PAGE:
I think every SaaS company that can do a self-service plan well, does it. Even if it’s a minority of your revenue, at least it’s a way to bring more revenue in and expand your brand and long-tail.
But should you?
Self-service only works if:
- You can offer an inexpensive version, either < $99 or so to start. Sometimes you can scale much larger, especially with API/B2D products, but the entry point has to be credit-card appropriate.
- The self-service experience is great, or at least, very good. Many enterprise products simply aren’t very good without a human-driven on-boarding process. If there is any real business process change, if the product can’t be deployed in under an hour … self-service usually won’t work well. You need humans.
- You have the DNA. Folks they have been very enterprise their careers want to do freemium, but they lack the DNA. You need folks on your team that have worked in SMB and freemium and self-service.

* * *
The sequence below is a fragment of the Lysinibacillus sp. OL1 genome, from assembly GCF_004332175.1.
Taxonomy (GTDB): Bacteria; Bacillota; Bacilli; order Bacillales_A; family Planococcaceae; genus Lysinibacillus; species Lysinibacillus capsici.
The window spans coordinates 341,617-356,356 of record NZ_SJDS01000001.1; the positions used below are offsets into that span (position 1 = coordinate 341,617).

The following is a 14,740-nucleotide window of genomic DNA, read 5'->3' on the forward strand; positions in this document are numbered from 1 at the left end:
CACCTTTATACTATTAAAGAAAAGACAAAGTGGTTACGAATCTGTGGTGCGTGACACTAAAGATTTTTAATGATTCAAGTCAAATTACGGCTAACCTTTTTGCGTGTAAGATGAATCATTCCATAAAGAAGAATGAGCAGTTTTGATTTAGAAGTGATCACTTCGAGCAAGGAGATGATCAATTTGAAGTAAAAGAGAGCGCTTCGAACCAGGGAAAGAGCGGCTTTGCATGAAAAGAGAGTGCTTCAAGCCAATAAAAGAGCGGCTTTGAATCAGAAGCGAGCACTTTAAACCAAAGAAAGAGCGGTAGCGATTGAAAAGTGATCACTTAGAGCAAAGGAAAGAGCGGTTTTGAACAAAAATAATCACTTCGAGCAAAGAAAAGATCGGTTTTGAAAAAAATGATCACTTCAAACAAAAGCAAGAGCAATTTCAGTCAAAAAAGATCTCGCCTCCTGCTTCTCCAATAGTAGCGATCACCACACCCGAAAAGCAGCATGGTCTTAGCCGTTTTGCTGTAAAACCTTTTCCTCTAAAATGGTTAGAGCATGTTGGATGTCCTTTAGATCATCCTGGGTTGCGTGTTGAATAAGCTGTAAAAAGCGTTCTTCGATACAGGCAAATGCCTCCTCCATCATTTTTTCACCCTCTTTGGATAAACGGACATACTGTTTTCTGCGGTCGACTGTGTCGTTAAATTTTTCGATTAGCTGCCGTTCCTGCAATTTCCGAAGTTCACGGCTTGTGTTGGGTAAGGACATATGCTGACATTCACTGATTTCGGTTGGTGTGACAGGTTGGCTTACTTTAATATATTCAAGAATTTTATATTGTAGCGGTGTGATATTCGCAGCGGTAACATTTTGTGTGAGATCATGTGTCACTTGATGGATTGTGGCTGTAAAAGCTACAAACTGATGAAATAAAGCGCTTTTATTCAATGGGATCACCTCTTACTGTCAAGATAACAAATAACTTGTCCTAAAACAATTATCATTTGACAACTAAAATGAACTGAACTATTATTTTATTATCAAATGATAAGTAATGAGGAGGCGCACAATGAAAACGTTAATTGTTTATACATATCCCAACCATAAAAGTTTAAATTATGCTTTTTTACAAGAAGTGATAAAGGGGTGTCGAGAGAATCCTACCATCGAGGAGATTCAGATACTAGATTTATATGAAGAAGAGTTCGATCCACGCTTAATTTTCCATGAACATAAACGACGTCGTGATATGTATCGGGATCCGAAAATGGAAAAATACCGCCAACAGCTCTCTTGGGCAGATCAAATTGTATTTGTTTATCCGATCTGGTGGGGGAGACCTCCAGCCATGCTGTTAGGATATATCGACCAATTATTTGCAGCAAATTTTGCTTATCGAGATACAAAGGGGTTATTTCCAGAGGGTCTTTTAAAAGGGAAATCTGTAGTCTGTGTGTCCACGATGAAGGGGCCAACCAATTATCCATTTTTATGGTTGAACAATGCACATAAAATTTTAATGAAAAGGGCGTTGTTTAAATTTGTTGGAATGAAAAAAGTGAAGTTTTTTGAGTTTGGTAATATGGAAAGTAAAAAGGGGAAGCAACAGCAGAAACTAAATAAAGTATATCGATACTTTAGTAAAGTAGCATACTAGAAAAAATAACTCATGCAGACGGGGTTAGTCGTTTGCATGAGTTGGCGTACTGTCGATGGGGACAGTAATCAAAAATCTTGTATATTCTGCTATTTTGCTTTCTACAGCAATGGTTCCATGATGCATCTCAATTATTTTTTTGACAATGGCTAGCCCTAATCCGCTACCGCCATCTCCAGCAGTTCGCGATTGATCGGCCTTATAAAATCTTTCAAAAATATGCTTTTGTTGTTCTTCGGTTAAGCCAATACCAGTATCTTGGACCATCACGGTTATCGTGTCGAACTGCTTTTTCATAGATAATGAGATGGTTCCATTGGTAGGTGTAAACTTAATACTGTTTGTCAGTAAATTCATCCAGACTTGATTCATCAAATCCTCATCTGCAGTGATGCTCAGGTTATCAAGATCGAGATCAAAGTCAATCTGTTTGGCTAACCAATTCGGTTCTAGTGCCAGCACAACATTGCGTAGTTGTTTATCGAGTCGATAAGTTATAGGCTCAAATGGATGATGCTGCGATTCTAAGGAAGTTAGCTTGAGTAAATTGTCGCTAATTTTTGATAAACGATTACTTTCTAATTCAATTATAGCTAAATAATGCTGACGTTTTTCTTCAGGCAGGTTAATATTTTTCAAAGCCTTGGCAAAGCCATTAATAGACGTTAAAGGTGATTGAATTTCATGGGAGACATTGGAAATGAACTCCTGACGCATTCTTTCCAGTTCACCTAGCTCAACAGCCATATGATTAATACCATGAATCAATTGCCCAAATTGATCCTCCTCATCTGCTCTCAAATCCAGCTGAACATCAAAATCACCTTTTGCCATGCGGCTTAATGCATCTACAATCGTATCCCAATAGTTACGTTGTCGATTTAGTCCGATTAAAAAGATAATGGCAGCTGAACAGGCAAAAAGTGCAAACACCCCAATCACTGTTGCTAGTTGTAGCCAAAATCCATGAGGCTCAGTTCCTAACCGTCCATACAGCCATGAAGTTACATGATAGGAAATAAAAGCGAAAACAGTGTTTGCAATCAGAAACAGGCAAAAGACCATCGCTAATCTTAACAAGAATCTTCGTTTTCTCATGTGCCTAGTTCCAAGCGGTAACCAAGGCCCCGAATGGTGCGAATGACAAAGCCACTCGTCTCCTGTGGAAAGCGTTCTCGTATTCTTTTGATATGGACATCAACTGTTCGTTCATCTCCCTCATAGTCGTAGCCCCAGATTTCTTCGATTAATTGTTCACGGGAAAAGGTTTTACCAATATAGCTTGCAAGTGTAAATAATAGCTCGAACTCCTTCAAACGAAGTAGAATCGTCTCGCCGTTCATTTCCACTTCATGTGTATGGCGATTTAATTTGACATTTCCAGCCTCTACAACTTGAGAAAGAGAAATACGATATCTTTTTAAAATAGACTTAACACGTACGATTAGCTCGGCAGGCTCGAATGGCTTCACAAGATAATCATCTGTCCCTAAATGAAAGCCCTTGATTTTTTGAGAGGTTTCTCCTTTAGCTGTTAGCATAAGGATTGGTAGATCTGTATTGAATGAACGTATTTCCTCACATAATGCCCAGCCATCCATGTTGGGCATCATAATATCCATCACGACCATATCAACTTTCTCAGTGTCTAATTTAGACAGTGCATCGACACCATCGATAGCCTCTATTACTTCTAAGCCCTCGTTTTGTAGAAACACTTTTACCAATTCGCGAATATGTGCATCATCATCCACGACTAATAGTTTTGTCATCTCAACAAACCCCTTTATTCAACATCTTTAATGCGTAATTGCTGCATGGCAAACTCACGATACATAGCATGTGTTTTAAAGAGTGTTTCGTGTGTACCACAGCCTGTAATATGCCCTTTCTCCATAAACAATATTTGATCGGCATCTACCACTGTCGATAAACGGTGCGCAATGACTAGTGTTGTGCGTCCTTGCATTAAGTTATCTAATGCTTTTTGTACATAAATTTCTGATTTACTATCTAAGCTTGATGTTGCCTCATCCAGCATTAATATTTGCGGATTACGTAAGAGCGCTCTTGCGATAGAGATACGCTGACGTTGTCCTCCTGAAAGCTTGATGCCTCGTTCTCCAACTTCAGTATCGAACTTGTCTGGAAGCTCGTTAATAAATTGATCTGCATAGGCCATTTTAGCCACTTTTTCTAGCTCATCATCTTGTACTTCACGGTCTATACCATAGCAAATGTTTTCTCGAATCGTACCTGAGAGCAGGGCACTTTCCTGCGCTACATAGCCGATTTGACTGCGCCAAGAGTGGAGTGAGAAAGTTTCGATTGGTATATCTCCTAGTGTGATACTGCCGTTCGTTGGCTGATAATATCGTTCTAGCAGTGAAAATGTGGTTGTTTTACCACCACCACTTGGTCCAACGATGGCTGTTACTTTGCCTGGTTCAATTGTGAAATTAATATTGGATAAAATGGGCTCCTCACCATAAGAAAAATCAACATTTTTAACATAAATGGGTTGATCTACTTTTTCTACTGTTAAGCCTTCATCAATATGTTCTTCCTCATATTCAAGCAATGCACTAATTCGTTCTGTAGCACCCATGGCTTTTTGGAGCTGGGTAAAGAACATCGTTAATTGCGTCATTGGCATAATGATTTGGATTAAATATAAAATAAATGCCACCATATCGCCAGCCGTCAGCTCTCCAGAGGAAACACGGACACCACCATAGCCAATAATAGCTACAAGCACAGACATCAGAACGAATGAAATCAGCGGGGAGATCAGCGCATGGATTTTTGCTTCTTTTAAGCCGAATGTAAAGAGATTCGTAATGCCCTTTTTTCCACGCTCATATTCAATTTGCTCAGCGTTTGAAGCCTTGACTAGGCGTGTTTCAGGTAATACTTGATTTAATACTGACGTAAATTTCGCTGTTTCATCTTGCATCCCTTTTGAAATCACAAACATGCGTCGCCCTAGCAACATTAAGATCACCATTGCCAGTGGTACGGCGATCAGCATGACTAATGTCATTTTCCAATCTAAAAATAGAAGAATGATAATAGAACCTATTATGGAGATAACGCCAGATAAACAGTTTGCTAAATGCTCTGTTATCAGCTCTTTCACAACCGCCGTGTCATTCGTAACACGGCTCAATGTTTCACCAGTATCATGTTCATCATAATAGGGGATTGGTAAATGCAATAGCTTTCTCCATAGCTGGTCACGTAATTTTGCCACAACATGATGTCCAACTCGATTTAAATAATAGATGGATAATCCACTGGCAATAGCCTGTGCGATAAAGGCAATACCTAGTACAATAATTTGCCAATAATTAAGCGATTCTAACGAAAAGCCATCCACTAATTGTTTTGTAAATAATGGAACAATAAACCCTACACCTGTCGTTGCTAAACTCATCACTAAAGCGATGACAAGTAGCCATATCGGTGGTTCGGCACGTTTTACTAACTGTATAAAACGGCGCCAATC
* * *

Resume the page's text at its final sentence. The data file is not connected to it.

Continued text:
- You can provide sufficient support. This is what wrecks a lot of “blended” models (with self-service and enterprise). Free customers and $5 a month customers will ask just as many questions as the big guys. Can you afford to support them, one way or another?
If you don’t meet these criteria … do more traditional sales.
More SaaS companies do that. You need higher price points usually to support it, but it also allows a lot more flexibility in pricing, deployment, and support.